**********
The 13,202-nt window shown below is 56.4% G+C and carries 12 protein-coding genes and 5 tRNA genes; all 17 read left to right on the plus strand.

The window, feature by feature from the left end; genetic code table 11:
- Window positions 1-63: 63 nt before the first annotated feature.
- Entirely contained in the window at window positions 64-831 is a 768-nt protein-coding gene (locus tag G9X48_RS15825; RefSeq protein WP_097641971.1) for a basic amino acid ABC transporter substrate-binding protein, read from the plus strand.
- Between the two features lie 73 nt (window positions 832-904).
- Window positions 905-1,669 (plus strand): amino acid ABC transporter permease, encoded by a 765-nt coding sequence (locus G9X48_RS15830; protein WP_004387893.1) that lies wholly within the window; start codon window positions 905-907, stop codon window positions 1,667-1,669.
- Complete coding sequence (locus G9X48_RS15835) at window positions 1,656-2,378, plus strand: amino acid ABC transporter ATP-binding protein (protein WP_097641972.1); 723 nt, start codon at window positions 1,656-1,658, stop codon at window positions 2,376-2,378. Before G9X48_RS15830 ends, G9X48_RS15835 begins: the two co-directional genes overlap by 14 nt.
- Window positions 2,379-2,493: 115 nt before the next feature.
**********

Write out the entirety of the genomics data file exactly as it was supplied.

The 13,202-nt window shown below is 56.4% G+C and carries 12 protein-coding genes and 5 tRNA genes; all 17 read left to right on the plus strand.

The window, feature by feature from the left end; genetic code table 11:
- Window positions 1-63: 63 nt before the first annotated feature.
- Entirely contained in the window at window positions 64-831 is a 768-nt protein-coding gene (locus tag G9X48_RS15825; RefSeq protein WP_097641971.1) for a basic amino acid ABC transporter substrate-binding protein, read from the plus strand.
- Between the two features lie 73 nt (window positions 832-904).
- Window positions 905-1,669 (plus strand): amino acid ABC transporter permease, encoded by a 765-nt coding sequence (locus G9X48_RS15830; protein WP_004387893.1) that lies wholly within the window; start codon window positions 905-907, stop codon window positions 1,667-1,669.
- Complete coding sequence (locus G9X48_RS15835) at window positions 1,656-2,378, plus strand: amino acid ABC transporter ATP-binding protein (protein WP_097641972.1); 723 nt, start codon at window positions 1,656-1,658, stop codon at window positions 2,376-2,378. Before G9X48_RS15830 ends, G9X48_RS15835 begins: the two co-directional genes overlap by 14 nt.
- Window positions 2,379-2,493: 115 nt before the next feature.